Support and sympathy for grieving mothers

By Merania Karauria

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Amanda Weck PHOTO/FILE
Amanda Weck PHOTO/FILE

Wanganui woman Amanda Weck was in Arizona last year when she miscarried her son Phoenix at 18 weeks.

Ms Weck was attending a Mothers in Sympathy and Support (MISS) Foundation seminar at the time and it was the fourth time she had lost a baby.

While there, she was supported by American woman Melissa Flint through her loss. Dr Flint, the assistant director of the clinical psychology programme at the Midwestern University in Arizona, first came to MISS when her son was stillborn in 2001.

And this week Dr Flint, husband Martin and their daughter Isabella have been in Wanganui visiting Ms Weck, husband Gary and their new 4-week-old daughter, Olivia, and her 8-year-old big sister, Kathleen. Kathleen was born at 25 weeks and "fought for life" while Olivia was born full-term though Ms Weck was hospitalised for several months beforehand.

Dr Flint said she attended the first of many MISS support groups, and soon realised that she wanted to serve others who had lost children.

Before she left Wanganui, Dr Flint and Ms Weck visited the Forrest Lawn Chapel where a special service will be held on October 15 to bring together those families whose children had died.

The service will be held at 6.45pm and is an opportunity to get together with other families who have had similar experiences.

Funeral director Julie Kenny said it would be a time "to sit, reflect and listen to poetry and music, light a candle for their souls and share supper at the end of the evening".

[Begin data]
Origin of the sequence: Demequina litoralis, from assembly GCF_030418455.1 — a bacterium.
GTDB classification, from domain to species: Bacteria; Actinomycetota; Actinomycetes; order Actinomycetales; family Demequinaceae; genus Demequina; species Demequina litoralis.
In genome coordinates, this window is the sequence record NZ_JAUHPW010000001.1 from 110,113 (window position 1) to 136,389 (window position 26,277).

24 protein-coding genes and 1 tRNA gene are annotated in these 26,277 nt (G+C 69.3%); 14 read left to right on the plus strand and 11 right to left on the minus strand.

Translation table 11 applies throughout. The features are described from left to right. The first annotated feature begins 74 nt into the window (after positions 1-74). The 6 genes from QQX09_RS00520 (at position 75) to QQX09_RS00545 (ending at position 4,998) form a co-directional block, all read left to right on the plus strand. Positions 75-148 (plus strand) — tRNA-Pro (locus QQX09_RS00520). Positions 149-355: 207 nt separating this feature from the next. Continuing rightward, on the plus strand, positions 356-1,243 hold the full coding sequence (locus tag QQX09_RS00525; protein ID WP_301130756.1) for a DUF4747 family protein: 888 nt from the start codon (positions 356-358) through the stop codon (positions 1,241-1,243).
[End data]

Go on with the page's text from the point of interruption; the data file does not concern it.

Ms Weck says while children lost under 20 weeks are considered a miscarriage, the loss of any pregnancy is painful. She said while she didn't "enjoy" talking about the topic she "liked to". "It's still a taboo subject. It's good to talk about any death. And these are still our children whether a miscarriage or stillborn: some still take breaths, or we bathe them and dress them and love them."

Some in the Wanganui community have shared how they supported their friends through their loss.

One mother said she had never suffered the loss of a child but as both a mother and a friend she was deeply touched by those who had. A friend of another said she saw "dreams shattered which was hard to witness. Loss changes that person forever and my friend will never be the same again".

A father said it was a life-changing lesson in how to find the right information to help his friend. "I know that remembering those precious angels means so much to her. On October 15 I'll be lighting a candle in memory of those angels. Please don't forget their names and please never be afraid to talk about them. You'll be amazed at how much it means."

MISS is an international volunteer-based organisation providing counselling, support and educational services to those who have experienced the death of a child of any age. The memorial at Forrest Lawn Chapel is part of a global ceremony in countries at dusk organised by MISS.

- Wanganui Chronicle

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